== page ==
Kaiser Daily HIV/AIDS Report Summarizes Editorial, Opinion Piece on 25th Anniversary of First AIDS DiagnosisMonday, June 5 was the 25th anniversary of the first AIDS diagnosis. The Wall Street Journal and the Moscow Times recently published an editorial and an opinion piece, respectively, regarding the anniversary and the U.N. General Assembly Special Session on HIV/AIDS last week.
- Wall Street Journal : In the U.S., "at least, 25 years of HIV/AIDS have brought the battle into perspective," and "after the terrifying assertions and predictions from earlier days about how far and fast the virus would spread here, it is impossible not to see the progress we have made as a success," a Journal editorial says. Early efforts to fight HIV/AIDS "quickly became ensnared in politics" and led to "some bad decisions," such as the failure to close San Francisco's bathhouses until 1986 because of human rights concerns, according to the Journal. However, "perhaps the biggest turning point" came "when AIDS began to be viewed as a public health issue" -- which made "safe behavior both possible and more likely" -- and the number of new annual HIV cases dropped from 150,000 in the mid 1980s to about 40,000 currently, the editorial says. HIV-positive people have "more treatment options than they once did" and "the rest of us" have more prevention information, the editorial says, adding, "The declining rate of new infection in the U.S. is proof that many people have accepted [the] responsibility" of "protect[ing] themselves and others by abstaining from risky behaviors" (Wall Street Journal, 6/9).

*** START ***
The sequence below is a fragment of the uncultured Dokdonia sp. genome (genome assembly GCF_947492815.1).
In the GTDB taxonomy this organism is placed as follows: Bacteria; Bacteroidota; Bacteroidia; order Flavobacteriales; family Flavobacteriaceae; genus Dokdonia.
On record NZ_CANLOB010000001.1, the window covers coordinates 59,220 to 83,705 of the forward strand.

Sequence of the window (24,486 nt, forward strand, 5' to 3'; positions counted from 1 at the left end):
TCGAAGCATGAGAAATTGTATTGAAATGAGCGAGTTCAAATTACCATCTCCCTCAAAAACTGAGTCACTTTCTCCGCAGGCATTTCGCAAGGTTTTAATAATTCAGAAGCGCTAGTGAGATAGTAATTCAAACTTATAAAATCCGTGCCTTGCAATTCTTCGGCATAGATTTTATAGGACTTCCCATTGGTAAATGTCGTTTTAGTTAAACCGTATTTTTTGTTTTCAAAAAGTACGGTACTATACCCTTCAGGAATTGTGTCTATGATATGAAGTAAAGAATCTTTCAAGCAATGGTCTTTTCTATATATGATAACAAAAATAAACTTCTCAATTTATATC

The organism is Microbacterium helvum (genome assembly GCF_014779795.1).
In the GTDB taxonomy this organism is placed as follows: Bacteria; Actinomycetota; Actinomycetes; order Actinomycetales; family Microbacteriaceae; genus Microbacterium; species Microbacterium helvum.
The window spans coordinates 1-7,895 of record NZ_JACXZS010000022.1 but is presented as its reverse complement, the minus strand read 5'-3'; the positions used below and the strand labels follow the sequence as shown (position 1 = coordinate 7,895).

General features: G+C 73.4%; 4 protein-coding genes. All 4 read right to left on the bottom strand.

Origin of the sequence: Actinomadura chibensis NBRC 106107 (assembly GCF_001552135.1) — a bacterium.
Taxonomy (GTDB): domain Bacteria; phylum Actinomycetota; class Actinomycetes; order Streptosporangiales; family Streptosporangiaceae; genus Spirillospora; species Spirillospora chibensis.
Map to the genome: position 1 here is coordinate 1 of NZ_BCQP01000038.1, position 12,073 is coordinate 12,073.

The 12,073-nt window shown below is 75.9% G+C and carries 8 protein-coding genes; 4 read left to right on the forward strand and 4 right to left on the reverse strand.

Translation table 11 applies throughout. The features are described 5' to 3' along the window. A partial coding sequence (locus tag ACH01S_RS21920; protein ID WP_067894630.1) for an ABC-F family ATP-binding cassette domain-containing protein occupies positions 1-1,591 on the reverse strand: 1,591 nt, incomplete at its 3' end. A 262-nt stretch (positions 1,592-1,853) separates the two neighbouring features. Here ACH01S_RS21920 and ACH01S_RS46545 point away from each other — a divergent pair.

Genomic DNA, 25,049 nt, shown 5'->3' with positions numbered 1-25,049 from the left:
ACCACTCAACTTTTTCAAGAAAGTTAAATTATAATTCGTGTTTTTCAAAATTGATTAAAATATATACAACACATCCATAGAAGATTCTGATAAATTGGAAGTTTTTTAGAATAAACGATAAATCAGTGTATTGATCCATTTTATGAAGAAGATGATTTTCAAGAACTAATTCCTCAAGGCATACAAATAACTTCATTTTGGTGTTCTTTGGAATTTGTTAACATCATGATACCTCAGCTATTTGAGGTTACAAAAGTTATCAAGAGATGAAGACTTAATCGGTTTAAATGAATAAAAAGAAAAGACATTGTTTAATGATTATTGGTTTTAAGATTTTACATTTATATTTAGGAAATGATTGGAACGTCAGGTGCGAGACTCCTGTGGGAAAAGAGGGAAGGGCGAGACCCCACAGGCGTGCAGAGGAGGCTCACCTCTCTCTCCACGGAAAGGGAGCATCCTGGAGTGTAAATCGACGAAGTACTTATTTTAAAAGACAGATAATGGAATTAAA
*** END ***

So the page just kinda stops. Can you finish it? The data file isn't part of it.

- John Tedstrom, Moscow Times: In the past 25 years, "AIDS has shaken the foundations of nations," Tedstrom, president and founder of the Transatlantic Partners Against AIDS and former director for Russian, Ukrainian and Eurasian affairs at the U.S. National Security Council under former President Clinton, writes in a Times opinion piece (Tedstrom, Moscow Times, 6/8). Tedstrom recently was appointed executive director of the Global Business Coalition on HIV/AIDS (GBC release, 5/25). Although there was "cautious optimism" coming out of UNGASS last week, the "simmering" epidemic in Eurasia could be "catastroph[ic]" unless action is taken by the Group of Eight industrialized nations in partnership with China and India, Tedstrom writes. The international community has been "slo[w]" to address the epidemic in Eurasia, and Russia, China and India in the coming years could add "several million HIV-positive people to today's total, overwhelming their national HIV programs and international support systems," according to Tedstrom. Even though the three countries have "led important improvements in HIV policy in the last few years" and have "increased their budgets for HIV significantly," the total of $630 million in Global Fund To Fight AIDS, Tuberculosis and Malaria grants allocated to Russia, China and India is "far from enough funding even for today, not to mention tomorrow," Tedstrom writes. He adds that a meeting that began on Thursday of lawmakers and officials from the G8, China and India provides an "historic opportunity" to secure a "sustainable financial base" for fighting HIV/AIDS in the region, enhance public-private partnerships to fight the epidemic, boost scientific collaboration and ensure access to treatment and supplies. "Only the G8 has the political capacity and resource base to deal with challenges of this magnitude," Tedstrom writes, adding, "With leadership from Russia in St. Petersburg and the partnership of China and India, the G8 can add to its positive legacy on HIV/AIDS" (Moscow Times, 6/8).